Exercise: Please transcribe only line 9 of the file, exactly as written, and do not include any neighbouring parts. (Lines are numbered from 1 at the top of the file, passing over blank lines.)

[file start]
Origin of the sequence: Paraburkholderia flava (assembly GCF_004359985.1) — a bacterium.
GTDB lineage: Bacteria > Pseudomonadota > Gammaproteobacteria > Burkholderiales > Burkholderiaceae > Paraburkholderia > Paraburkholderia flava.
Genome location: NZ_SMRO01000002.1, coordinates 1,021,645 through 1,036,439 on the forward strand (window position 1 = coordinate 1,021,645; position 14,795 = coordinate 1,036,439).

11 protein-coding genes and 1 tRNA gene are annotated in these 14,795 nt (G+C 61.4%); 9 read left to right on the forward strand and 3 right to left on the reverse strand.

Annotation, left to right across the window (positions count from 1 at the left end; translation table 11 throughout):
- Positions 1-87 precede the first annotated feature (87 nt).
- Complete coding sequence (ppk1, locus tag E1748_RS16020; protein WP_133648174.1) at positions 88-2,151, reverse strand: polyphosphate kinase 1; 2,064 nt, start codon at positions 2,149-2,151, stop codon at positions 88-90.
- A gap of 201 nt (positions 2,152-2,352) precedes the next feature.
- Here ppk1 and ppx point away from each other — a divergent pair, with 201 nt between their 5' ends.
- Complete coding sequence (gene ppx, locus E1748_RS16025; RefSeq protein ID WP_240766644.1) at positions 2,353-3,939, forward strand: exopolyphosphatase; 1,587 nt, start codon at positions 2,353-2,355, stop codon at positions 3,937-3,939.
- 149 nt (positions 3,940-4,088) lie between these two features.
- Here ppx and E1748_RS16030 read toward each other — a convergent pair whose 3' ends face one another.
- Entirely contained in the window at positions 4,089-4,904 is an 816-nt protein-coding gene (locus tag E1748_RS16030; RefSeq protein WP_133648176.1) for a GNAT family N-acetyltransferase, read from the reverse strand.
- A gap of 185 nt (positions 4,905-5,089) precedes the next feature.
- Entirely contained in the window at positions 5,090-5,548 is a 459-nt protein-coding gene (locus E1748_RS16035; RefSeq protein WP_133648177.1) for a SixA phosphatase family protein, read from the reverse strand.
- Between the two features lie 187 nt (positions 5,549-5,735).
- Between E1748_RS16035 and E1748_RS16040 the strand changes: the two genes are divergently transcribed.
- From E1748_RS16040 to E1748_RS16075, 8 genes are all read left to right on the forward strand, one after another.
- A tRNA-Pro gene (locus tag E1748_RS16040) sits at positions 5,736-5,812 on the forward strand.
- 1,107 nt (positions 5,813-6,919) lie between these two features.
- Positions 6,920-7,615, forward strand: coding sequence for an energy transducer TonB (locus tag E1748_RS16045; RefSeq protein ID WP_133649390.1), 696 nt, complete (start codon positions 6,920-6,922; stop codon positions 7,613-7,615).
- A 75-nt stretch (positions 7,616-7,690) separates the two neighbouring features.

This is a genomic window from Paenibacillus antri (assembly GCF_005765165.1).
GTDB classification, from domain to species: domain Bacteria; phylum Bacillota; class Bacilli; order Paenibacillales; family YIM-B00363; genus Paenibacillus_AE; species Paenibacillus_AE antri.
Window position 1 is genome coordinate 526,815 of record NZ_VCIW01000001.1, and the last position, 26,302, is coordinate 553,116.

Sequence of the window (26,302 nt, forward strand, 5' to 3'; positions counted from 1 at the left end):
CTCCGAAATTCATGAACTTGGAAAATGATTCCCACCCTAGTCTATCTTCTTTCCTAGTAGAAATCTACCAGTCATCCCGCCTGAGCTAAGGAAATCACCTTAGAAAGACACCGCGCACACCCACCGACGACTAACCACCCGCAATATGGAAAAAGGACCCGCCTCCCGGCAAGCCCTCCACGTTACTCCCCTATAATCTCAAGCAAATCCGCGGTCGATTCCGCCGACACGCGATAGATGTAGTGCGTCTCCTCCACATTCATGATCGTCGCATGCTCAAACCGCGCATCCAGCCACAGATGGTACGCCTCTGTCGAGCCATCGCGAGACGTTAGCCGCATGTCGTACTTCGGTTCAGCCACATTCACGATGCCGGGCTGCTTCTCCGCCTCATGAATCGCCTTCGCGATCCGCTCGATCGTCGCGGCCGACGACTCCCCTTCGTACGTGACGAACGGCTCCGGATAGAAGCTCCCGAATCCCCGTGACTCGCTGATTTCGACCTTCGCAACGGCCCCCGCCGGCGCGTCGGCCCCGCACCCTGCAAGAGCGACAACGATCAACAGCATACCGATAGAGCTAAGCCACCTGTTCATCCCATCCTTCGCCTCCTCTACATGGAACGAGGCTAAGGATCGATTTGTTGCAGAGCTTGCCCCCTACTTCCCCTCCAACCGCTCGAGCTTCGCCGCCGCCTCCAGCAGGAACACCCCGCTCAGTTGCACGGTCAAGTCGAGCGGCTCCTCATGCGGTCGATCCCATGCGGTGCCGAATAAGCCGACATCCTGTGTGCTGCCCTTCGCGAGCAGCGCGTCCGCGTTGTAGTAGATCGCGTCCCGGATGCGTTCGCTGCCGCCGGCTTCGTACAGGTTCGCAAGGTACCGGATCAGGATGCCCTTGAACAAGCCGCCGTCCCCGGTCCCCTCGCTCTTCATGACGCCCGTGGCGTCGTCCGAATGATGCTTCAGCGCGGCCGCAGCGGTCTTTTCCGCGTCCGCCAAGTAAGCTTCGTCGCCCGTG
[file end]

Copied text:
- Here ppk1 and ppx point away from each other — a divergent pair, with 201 nt between their 5' ends.